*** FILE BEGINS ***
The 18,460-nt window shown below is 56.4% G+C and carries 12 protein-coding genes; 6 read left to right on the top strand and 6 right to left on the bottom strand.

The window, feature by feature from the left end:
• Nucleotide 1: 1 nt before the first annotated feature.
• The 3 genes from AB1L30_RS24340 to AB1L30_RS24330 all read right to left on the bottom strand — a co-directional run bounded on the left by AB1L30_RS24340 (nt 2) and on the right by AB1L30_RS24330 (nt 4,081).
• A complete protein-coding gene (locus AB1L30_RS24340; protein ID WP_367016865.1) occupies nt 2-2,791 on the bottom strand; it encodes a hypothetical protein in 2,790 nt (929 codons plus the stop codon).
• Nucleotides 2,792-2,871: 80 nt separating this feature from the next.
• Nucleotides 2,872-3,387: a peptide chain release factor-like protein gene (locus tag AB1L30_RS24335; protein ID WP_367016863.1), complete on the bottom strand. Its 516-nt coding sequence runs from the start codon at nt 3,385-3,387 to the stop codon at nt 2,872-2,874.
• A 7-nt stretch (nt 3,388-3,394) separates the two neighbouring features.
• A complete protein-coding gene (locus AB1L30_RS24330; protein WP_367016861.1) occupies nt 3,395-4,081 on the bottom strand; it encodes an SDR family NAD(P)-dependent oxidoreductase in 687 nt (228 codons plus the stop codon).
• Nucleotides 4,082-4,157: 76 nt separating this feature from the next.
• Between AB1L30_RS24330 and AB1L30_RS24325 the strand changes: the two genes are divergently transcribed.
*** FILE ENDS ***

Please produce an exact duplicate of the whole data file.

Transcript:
The 18,460-nt window shown below is 56.4% G+C and carries 12 protein-coding genes; 6 read left to right on the top strand and 6 right to left on the bottom strand.

The window, feature by feature from the left end:
• Nucleotide 1: 1 nt before the first annotated feature.
• The 3 genes from AB1L30_RS24340 to AB1L30_RS24330 all read right to left on the bottom strand — a co-directional run bounded on the left by AB1L30_RS24340 (nt 2) and on the right by AB1L30_RS24330 (nt 4,081).
• A complete protein-coding gene (locus AB1L30_RS24340; protein ID WP_367016865.1) occupies nt 2-2,791 on the bottom strand; it encodes a hypothetical protein in 2,790 nt (929 codons plus the stop codon).
• Nucleotides 2,792-2,871: 80 nt separating this feature from the next.
• Nucleotides 2,872-3,387: a peptide chain release factor-like protein gene (locus tag AB1L30_RS24335; protein ID WP_367016863.1), complete on the bottom strand. Its 516-nt coding sequence runs from the start codon at nt 3,385-3,387 to the stop codon at nt 2,872-2,874.
• A 7-nt stretch (nt 3,388-3,394) separates the two neighbouring features.
• A complete protein-coding gene (locus AB1L30_RS24330; protein WP_367016861.1) occupies nt 3,395-4,081 on the bottom strand; it encodes an SDR family NAD(P)-dependent oxidoreductase in 687 nt (228 codons plus the stop codon).
• Nucleotides 4,082-4,157: 76 nt separating this feature from the next.
• Between AB1L30_RS24330 and AB1L30_RS24325 the strand changes: the two genes are divergently transcribed.